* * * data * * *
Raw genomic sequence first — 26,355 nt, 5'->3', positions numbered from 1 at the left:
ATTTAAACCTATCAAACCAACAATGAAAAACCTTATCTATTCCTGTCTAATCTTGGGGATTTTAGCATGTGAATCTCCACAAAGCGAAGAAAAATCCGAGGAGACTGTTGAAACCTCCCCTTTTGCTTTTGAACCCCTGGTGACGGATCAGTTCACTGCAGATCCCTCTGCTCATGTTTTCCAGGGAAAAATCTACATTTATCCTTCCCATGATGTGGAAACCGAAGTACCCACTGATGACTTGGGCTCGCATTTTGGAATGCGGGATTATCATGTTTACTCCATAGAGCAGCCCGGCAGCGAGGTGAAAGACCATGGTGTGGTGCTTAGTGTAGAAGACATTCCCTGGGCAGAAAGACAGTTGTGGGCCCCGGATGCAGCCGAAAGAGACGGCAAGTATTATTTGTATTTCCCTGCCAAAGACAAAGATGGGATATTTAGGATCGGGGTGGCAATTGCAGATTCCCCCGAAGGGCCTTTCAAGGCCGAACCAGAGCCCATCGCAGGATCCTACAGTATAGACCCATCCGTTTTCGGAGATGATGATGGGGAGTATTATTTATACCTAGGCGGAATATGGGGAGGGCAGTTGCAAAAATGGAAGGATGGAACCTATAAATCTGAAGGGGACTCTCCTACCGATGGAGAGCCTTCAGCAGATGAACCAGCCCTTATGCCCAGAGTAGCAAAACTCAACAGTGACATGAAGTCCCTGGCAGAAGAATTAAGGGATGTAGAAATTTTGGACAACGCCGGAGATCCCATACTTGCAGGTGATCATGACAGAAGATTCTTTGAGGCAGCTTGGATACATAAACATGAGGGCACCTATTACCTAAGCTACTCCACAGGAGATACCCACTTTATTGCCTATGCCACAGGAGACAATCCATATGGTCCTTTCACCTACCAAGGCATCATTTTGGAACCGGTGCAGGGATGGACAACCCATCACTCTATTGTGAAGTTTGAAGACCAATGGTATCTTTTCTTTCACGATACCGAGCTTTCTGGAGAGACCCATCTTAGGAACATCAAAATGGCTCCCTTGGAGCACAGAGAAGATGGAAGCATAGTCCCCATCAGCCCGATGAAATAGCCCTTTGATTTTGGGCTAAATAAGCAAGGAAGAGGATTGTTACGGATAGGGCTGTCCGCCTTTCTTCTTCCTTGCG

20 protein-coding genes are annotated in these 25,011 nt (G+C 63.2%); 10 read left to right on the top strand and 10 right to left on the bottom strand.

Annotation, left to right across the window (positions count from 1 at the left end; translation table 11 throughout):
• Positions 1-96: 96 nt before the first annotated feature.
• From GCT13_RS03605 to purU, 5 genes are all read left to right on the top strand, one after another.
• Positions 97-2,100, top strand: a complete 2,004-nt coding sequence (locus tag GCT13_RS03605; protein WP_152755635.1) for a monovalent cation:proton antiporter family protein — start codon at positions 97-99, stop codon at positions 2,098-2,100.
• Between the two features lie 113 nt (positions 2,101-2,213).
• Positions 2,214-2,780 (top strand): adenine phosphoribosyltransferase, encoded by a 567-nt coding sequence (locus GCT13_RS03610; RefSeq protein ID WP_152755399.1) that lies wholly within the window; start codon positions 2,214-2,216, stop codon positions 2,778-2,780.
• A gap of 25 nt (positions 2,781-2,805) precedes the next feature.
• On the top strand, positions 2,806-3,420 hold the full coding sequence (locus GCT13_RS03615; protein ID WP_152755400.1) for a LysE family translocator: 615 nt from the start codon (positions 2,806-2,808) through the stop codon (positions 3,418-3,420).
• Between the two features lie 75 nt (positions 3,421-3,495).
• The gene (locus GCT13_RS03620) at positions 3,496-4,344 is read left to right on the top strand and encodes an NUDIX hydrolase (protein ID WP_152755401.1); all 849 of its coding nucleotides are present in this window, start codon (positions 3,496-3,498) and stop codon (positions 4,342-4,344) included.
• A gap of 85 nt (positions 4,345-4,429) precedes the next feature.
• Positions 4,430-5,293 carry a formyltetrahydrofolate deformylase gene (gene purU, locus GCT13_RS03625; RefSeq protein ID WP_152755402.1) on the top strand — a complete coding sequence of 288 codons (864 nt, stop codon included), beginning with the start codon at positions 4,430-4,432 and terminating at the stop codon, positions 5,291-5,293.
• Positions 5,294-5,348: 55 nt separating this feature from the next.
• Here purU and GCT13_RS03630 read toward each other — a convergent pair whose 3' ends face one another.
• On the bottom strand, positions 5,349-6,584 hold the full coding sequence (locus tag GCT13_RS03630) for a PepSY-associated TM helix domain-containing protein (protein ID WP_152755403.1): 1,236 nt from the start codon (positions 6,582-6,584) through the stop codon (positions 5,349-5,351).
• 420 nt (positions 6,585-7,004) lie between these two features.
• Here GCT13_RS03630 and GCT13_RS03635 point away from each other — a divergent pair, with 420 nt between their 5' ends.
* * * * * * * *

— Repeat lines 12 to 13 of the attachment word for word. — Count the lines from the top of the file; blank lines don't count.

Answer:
• Between the two features lie 75 nt (positions 3,421-3,495).
• The gene (locus GCT13_RS03620) at positions 3,496-4,344 is read left to right on the top strand and encodes an NUDIX hydrolase (protein ID WP_152755401.1); all 849 of its coding nucleotides are present in this window, start codon (positions 3,496-3,498) and stop codon (positions 4,342-4,344) included.